In this hard-hitting, thoroughly researched, and crisply argued book, award-winning historian Robert P. Newman offers a fresh perspective on the dispute over President Truman’s decision to drop the atomic bomb on Japan in World War II. Newman’s argument centers on the controversy that erupted around the National Air and Space Museum’s (NASM) exhibit of Enola Gay in 1995.
Newman explores the tremendous challenges that NASM faced when trying to construct a narrative that would satisfy American veterans and the Japanese, as well as accurately reflect the current historical research on both the period and the bomb. His full-scale investigation of the historical dispute results in a compelling story of how and why our views about the bombing of Japan have evolved since its occurrence.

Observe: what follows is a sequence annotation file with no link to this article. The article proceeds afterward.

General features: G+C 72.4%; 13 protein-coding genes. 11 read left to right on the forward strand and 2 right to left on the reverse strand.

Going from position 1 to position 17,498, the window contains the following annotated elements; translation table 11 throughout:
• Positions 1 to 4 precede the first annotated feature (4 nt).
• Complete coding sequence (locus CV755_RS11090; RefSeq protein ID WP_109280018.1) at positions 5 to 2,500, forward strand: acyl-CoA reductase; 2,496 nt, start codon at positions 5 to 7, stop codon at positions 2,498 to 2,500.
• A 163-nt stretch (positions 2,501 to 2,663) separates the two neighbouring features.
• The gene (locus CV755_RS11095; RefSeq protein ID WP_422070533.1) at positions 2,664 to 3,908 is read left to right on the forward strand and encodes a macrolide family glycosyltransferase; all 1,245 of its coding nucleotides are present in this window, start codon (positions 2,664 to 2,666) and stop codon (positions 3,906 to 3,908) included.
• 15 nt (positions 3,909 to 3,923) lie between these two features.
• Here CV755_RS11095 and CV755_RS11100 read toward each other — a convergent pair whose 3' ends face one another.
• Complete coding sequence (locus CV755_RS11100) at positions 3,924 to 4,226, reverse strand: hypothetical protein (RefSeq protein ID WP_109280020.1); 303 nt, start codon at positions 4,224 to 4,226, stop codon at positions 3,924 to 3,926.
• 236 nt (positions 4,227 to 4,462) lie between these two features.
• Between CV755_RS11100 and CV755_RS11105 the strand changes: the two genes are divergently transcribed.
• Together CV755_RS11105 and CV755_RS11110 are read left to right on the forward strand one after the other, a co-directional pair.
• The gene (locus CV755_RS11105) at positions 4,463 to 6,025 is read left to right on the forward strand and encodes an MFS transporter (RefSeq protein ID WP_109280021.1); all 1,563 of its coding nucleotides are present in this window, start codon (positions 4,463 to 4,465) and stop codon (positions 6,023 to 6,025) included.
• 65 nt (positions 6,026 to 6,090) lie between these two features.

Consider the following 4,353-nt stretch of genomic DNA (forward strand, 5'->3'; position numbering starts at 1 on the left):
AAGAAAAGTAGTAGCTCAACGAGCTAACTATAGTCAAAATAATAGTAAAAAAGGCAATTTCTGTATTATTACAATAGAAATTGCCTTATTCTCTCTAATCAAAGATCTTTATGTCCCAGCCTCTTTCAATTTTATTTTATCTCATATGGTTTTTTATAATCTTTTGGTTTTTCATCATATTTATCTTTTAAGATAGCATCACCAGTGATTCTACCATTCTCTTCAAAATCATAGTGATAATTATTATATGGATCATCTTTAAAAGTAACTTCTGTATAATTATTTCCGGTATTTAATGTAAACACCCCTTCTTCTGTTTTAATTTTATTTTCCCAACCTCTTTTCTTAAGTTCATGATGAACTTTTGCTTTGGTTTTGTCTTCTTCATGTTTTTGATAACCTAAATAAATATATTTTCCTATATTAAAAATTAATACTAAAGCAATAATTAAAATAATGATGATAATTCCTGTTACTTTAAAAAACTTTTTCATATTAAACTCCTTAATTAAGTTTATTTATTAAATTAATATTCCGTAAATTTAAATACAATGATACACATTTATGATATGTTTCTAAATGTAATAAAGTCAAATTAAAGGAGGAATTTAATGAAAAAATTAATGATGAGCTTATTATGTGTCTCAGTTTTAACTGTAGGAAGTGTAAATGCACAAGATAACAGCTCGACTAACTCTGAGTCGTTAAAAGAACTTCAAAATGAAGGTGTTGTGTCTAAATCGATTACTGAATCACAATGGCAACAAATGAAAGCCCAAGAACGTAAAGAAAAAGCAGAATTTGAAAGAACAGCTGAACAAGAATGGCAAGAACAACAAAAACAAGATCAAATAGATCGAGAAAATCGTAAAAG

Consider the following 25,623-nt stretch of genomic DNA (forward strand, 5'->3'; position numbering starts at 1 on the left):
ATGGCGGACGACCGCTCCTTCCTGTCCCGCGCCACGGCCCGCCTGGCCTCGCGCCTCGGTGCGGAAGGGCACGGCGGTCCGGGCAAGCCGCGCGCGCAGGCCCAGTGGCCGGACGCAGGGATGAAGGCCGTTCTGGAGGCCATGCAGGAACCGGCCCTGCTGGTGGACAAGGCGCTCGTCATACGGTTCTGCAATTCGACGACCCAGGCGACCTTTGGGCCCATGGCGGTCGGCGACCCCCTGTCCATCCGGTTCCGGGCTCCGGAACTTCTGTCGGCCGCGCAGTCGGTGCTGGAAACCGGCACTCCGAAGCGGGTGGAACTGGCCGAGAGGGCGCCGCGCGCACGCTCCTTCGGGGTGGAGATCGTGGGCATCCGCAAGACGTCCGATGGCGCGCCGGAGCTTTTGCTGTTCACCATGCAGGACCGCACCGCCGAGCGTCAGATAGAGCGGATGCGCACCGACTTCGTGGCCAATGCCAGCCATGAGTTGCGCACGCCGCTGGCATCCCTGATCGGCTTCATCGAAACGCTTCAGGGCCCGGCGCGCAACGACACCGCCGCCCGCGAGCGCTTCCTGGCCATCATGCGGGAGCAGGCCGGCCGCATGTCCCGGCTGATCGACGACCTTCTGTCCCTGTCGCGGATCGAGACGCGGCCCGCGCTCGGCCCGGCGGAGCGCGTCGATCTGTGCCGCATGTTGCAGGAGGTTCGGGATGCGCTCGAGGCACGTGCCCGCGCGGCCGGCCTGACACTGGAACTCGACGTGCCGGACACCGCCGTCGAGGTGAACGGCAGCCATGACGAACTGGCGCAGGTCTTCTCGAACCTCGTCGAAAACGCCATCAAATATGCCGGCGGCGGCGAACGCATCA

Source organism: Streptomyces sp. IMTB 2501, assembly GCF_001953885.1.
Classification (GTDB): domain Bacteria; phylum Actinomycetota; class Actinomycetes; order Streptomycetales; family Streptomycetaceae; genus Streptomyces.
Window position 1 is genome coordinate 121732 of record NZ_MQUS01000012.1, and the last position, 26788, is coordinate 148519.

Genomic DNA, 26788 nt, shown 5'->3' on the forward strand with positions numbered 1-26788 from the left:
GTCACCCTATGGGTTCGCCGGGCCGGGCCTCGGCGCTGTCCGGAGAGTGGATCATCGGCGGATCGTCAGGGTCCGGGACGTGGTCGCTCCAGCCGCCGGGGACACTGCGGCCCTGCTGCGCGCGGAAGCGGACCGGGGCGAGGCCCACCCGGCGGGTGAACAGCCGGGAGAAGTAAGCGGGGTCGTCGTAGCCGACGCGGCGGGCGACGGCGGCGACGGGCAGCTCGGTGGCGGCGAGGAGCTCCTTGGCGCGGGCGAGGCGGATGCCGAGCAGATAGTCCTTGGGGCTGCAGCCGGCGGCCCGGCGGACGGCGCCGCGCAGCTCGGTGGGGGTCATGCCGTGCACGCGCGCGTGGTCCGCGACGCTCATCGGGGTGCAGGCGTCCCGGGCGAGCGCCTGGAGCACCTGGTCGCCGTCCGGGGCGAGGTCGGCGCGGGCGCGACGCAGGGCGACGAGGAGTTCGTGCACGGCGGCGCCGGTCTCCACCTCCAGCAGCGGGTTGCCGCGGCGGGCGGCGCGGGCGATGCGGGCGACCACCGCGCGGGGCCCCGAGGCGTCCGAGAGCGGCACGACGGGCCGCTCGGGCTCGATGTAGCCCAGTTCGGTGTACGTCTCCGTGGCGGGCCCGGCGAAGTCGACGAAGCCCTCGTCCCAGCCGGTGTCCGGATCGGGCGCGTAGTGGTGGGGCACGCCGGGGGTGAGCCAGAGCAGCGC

Enola Gay and the Court of History is compulsory reading for all those interested in the history of the Pacific war, the morality of war, and the failed NASM exhibition. The book offers the final word on the debate over Truman’s decision to drop the bomb.